Neck and Neck in N.H., It's Bob Dole vs. Bob Dole
WITH 20 weeks to go before the nation's first presidential primary, the game plan among Republican candidates is pretty well defined: Everybody chase Sen. Bob Dole of Kansas, Mr. Dole included.
"It's Dole vs. Dole," says political analyst William Schneider of the American Enterprise Institute in Washington. "If Dole falters, there are lots of possibilities."
That point was clear after this week's debate among the 10 declared GOP candidates in this red-brick New England city. The evening presented the first opportunity to see all the current candidates together. Judging by their remarks, months of campaigning have done little to change Dole's stature as the obvious front-runner.
That could change, however, before the February New Hampshire primary. The next three weeks will be pivotal in the Senate, where Republicans will try to deliver on promises to balance the budget, reform Medicare and welfare, and cut taxes. Dole, as majority leader, is in the hot seat. If the Senate falters, he's vulnerable.
"There's pressure on the Senate, and Dole in particular, not to turn the Senate into the graveyard of the Contract With America," Mr. Schneider says, referring to the GOP's manifesto.
Other things could happen as well. Retired Gen. Colin Powell or House Speaker Newt Gingrich (R) of Georgia could enter the race. Or one of the declared pack could surge ahead, such as Sen. Phil Gramm (R) of Texas or former Tennessee Gov. Lamar Alexander.
Jim Courtovich, Mr. Gramm's New Hampshire state chairman, is banking on the latter. Dole's poll figures reflect his early name-recognition advantage. To counter that, Mr. Courtovich says, all Mr. Gramm needs is a good cold snap.
"You can gauge voter interest here by a thermometer," Courtovich says. "The colder it gets, the less people go outside. That's when they start to get interested."
AS the campaign begins in earnest, the Republican field includes four senators, one congressman, two millionaire businessmen, a former commentator, a former governor, and a former ambassador to the United Nations.
More a forum than a debate, the candidates took turns Wednesday night making prepared statements and answering a handful of questions. Each claimed a mantle of conservatism, each a role in the revolution. There were no rebuttals and few barbs.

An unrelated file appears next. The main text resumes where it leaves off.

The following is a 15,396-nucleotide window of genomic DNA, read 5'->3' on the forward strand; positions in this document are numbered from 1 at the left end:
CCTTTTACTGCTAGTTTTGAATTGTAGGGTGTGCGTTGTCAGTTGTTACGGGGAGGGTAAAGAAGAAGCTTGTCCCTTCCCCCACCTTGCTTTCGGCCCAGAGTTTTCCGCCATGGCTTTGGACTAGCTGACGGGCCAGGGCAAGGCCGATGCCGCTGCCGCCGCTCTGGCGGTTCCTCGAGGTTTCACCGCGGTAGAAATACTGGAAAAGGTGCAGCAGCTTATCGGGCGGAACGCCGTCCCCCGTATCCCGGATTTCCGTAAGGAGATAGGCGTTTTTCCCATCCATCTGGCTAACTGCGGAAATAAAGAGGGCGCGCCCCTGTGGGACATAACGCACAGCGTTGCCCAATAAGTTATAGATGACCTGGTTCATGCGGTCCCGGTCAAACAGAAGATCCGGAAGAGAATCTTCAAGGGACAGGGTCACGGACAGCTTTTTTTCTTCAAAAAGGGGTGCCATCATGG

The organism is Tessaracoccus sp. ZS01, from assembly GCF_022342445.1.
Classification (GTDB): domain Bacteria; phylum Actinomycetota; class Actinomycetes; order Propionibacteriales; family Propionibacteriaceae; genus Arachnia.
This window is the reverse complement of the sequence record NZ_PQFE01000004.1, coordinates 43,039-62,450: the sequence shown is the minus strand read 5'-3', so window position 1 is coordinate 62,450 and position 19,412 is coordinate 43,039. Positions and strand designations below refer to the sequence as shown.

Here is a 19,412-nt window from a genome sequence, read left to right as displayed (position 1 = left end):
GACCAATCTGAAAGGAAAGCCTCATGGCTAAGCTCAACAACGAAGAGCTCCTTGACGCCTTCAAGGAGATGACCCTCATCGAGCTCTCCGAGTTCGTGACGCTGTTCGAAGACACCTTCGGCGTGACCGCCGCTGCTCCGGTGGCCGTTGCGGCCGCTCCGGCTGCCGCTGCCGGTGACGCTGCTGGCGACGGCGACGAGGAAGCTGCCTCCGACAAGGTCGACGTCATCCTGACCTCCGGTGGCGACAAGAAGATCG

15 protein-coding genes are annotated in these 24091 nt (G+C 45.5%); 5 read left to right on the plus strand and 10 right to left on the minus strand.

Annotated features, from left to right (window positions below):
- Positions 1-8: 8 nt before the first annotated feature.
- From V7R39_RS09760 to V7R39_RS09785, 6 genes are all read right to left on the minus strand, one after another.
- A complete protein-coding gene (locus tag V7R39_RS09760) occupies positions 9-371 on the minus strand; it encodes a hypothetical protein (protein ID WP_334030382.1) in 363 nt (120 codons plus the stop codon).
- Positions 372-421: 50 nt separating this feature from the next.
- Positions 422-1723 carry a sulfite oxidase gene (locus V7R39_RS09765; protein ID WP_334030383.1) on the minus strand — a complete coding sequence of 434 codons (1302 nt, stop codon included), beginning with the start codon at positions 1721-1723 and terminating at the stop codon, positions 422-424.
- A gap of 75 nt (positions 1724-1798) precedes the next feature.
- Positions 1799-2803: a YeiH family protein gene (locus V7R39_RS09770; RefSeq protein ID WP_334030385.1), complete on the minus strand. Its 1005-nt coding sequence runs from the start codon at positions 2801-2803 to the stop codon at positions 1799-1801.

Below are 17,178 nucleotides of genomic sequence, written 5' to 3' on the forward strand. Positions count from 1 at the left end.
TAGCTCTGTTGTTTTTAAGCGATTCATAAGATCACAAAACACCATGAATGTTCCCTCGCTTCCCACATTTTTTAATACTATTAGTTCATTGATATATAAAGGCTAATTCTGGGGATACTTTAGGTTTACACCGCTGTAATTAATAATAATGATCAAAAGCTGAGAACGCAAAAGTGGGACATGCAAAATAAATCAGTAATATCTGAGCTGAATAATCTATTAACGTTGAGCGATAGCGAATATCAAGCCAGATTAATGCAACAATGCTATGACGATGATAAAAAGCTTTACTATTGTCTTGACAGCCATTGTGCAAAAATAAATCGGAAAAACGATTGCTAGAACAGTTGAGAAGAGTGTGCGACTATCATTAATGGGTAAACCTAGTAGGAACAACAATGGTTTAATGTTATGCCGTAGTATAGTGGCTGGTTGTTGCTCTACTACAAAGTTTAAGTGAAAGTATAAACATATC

Reading from notes, Dole delivered a careful attack against President Clinton, choosing to focus on his would-be opponent rather than look over his shoulder at his GOP rivals.
"The presidency ought to be a catalyst for change," Dole said, "but today it is a tremendous barrier."
Whether balancing the budget or reforming Medicare, "President Clinton stands in the way." Said the World War II veteran: "Many things have gone wrong in America, but another America is waiting. An America strong and hard and sure of mind."
The rest of the pack, meanwhile, focused on Dole. Speaking at a rally before the debate, Gramm signed a pledge to protect the $245 billion tax-cut package that Republicans wrote into their budget blueprint last summer. He challenged Dole, who has twice suggested that Congress may have to settle instead for a smaller or temporary tax, to sign as well.
"I don't remember anybody equivocating when we made all those promises" to balance the budget and cut taxes, he told a cheering crowd. "Now that it has come time to make the hard decisions, some are beginning to say, 'Maybe we can't live up to the commitment we made with a $245 billion tax cut.'"
Mr. Alexander, who arrived at the forum in his trademark lumberjack flannel before switching to a suit, played the outsider card. He said Republicans in Washington may mean well by their reform efforts, but they are simply replacing liberal federal mandates with conservative ones.
"Dole put out a Washington message. He put out a good message for the majority leader of the Senate," Alexander said after the debate. "But we're not picking the president of Washington, we're picking the president of the whole country.
Alexander isn't the only one claiming outsider status. Business magnates Steven Forbes and Morry Taylor offered experience in the world of commerce. Commentator Pat Buchanan, meanwhile, is challenging his Washington-based rivals over campaign finance reform. Before the debate, his proposal won support from the New Hampshire chapter of Ross Perot's United We Stand America.